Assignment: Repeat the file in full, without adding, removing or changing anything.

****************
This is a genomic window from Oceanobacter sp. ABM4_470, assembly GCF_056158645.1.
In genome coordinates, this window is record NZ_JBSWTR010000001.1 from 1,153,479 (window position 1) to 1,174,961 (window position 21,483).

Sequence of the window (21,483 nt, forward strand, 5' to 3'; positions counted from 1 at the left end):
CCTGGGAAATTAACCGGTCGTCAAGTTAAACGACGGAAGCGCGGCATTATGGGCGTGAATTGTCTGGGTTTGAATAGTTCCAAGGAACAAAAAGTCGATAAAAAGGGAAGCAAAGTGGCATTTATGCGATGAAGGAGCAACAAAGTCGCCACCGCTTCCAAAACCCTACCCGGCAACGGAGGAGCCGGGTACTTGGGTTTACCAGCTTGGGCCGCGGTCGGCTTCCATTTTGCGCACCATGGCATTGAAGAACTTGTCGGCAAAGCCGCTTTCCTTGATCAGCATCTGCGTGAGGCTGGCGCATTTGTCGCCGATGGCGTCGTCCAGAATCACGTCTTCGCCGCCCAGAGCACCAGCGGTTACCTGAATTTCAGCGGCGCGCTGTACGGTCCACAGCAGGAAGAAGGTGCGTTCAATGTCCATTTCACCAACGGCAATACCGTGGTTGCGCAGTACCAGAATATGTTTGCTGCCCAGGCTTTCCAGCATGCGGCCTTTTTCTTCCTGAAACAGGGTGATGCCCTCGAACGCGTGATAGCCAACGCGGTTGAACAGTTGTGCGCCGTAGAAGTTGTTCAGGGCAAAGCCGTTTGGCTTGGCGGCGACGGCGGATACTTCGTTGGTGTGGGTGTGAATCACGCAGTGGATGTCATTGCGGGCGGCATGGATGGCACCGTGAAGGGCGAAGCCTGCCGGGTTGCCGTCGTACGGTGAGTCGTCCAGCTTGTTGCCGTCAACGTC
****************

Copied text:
This is a genomic window from Oceanobacter sp. ABM4_470, assembly GCF_056158645.1.
In genome coordinates, this window is record NZ_JBSWTR010000001.1 from 1,153,479 (window position 1) to 1,174,961 (window position 21,483).

Sequence of the window (21,483 nt, forward strand, 5' to 3'; positions counted from 1 at the left end):
CCTGGGAAATTAACCGGTCGTCAAGTTAAACGACGGAAGCGCGGCATTATGGGCGTGAATTGTCTGGGTTTGAATAGTTCCAAGGAACAAAAAGTCGATAAAAAGGGAAGCAAAGTGGCATTTATGCGATGAAGGAGCAACAAAGTCGCCACCGCTTCCAAAACCCTACCCGGCAACGGAGGAGCCGGGTACTTGGGTTTACCAGCTTGGGCCGCGGTCGGCTTCCATTTTGCGCACCATGGCATTGAAGAACTTGTCGGCAAAGCCGCTTTCCTTGATCAGCATCTGCGTGAGGCTGGCGCATTTGTCGCCGATGGCGTCGTCCAGAATCACGTCTTCGCCGCCCAGAGCACCAGCGGTTACCTGAATTTCAGCGGCGCGCTGTACGGTCCACAGCAGGAAGAAGGTGCGTTCAATGTCCATTTCACCAACGGCAATACCGTGGTTGCGCAGTACCAGAATATGTTTGCTGCCCAGGCTTTCCAGCATGCGGCCTTTTTCTTCCTGAAACAGGGTGATGCCCTCGAACGCGTGATAGCCAACGCGGTTGAACAGTTGTGCGCCGTAGAAGTTGTTCAGGGCAAAGCCGTTTGGCTTGGCGGCGACGGCGGATACTTCGTTGGTGTGGGTGTGAATCACGCAGTGGATGTCATTGCGGGCGGCATGGATGGCACCGTGAAGGGCGAAGCCTGCCGGGTTGCCGTCGTACGGTGAGTCGTCCAGCTTGTTGCCGTCAACGTC